Y r txt mssgs so shrt? Nt wht u think

The only people who don't know about text messages these days are 90-year-olds and infants. Even if you don't use the feature, it is available on nearly every phone in use. Recently, text messaging overtook voice use on cell phones for the first time, indicating that texting is here to stay. Even with email-capable devices, text messaging has retained its popularity despite a 160-character limit. While you might think this limit is in place to force subscribers to send more messages, making more money for telecoms, it can actually be traced back to a typewriter in Germany, circa 1985.

That's when Hildebrand, the father of text messaging, was working on a new way to send text messages to phones. Limited by the bandwidth and clunky entry systems, his team set out to find the correct number of characters for a text message. After determining that most comments and questions were fewer than 160 characters, they chose it as their text message length, and thus set the standard for text messages, known as SMS, or short message service.
Interestingly enough, the amount of bandwidth for email, multimedia and data usage have grown greatly in the past years, just like the cost of a standard text message. Even with the increased bandwidth available, text messages still hitch a ride along with the standard cell phone transmission, which is why they remain limited to 160 characters. According to a follow-up of Senator Herb Kohl's inquiry into price fixing, this mode of transmission costs cell phone carriers, "very, very, very little to transmit."

Rather than greed motivating cell phone companies to split that 161st character into another 20 cents of profit, it's simply the limitation of technology. To lift the 160 character cap, companies would need to alter the delivery method for text messages and draft new industry standards which could easily be used as an excuse to raise prices.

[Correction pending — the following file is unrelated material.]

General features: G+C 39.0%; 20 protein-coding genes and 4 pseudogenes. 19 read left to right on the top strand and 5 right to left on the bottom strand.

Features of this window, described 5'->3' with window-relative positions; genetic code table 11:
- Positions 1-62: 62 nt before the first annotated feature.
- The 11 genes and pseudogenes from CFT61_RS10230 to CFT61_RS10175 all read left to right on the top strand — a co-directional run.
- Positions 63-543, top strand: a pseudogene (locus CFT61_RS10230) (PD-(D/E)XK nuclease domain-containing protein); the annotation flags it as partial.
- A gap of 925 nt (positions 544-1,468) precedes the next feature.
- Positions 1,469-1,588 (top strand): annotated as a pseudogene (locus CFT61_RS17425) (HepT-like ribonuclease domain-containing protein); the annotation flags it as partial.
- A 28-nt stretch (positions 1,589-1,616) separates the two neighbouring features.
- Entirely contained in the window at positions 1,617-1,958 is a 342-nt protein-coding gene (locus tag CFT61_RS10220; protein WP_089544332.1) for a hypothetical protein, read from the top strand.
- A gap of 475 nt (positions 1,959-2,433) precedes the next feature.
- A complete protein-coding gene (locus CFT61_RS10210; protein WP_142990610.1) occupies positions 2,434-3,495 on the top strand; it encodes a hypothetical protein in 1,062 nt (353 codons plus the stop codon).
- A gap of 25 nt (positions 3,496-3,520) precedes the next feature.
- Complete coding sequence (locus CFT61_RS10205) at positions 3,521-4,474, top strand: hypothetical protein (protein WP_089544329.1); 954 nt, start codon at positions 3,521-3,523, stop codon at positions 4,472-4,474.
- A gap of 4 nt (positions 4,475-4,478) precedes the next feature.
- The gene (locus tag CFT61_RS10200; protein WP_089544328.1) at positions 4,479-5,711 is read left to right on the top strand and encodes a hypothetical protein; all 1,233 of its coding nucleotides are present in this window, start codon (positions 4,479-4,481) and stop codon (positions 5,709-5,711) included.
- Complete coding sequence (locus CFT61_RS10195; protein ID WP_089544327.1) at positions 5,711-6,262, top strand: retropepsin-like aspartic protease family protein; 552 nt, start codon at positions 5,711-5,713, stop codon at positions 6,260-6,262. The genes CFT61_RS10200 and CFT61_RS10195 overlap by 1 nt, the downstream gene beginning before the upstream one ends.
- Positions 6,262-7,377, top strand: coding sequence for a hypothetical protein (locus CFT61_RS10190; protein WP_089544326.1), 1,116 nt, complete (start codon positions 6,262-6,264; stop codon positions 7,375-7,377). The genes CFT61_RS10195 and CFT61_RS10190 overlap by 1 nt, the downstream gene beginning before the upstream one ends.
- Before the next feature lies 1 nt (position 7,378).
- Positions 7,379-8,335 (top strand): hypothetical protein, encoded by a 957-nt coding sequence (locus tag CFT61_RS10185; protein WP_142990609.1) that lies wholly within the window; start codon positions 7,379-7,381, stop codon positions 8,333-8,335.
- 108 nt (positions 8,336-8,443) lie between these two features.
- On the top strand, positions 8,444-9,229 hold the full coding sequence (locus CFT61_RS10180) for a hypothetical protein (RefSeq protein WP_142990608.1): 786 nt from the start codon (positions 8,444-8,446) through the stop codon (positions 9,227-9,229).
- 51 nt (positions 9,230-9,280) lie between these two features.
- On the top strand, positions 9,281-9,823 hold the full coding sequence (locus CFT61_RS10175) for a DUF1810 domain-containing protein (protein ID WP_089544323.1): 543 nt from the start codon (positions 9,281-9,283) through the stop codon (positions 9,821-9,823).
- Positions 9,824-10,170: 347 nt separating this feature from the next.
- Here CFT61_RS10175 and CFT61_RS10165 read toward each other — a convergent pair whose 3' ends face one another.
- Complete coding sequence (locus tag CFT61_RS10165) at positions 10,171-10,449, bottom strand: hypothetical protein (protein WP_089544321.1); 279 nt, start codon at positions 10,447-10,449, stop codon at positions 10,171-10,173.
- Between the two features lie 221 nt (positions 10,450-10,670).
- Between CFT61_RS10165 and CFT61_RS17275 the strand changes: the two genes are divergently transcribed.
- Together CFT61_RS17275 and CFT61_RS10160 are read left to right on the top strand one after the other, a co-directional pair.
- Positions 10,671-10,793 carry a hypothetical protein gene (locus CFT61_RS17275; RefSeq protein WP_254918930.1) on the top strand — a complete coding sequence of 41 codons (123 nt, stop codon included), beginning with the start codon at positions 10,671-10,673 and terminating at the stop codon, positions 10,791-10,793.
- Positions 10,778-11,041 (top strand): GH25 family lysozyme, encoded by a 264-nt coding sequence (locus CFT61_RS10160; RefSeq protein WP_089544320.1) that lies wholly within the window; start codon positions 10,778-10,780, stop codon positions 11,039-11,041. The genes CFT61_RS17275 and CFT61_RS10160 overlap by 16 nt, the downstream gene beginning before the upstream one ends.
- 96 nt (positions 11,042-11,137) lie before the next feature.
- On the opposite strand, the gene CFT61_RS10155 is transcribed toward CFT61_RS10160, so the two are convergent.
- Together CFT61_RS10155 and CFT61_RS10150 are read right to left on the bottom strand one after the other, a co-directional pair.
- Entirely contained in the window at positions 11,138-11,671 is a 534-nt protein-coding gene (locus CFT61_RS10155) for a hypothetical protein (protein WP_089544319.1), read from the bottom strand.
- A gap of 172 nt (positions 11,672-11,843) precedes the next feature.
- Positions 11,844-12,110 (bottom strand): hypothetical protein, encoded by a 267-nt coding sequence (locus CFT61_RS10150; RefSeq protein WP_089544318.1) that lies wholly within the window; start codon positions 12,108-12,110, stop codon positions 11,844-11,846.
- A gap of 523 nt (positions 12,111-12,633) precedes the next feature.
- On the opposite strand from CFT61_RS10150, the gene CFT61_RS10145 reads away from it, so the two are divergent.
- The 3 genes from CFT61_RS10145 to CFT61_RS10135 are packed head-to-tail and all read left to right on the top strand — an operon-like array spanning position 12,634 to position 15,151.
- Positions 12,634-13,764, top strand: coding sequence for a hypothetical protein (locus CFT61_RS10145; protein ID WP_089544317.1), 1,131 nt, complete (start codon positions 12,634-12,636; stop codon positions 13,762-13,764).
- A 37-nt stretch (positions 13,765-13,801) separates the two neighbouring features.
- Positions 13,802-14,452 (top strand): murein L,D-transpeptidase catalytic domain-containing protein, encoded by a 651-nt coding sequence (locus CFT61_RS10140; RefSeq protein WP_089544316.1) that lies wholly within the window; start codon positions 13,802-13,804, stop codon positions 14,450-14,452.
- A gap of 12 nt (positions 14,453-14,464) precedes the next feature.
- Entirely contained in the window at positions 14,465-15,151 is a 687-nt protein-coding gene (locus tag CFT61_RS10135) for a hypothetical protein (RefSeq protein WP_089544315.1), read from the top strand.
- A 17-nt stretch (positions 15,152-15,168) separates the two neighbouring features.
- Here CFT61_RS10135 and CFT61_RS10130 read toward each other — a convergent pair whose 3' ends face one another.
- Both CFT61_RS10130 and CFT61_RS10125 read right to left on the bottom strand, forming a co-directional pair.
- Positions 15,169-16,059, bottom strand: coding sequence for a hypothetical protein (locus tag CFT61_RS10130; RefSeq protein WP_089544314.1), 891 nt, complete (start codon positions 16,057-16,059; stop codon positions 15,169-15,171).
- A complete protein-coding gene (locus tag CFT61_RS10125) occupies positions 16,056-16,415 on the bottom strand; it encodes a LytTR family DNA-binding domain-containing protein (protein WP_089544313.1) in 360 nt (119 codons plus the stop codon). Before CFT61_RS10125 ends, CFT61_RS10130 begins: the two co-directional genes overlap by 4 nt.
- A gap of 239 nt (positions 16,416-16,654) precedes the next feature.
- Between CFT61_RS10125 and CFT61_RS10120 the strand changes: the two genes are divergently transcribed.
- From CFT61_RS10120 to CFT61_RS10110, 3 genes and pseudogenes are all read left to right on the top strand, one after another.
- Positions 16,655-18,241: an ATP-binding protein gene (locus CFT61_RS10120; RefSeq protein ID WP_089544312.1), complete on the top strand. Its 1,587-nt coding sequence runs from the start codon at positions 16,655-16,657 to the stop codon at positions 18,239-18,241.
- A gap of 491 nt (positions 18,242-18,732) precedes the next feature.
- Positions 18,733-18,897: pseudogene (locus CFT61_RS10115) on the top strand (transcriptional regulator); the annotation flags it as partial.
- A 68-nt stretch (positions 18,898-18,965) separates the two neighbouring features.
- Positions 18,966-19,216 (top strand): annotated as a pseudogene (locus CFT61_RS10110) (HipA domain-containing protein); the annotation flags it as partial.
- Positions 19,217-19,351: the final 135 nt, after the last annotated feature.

Ultimately, text messages are what they are; short messages meant to be sent and responded to in a handful of letters and punctuation. Whether cell phone companies are raising the prices unfairly or not, customers still have a choice.

Consumers can choose to purchase a text message plan which makes per message cost practically negligible, or they can choose a provider like T-Mobile or Sprint, which lets them block all chargeable text messages. While Verizon and AT&T both offer some text message blocking, they either don't allow for a blanket text message block, or make it enough of a hassle that many subscribers, myself included, cannot find the option. If Senator Kohl really wants to make a difference, he should push all carriers to offer an easy means of blocking all text messages, instead of focusing on the cost per text.

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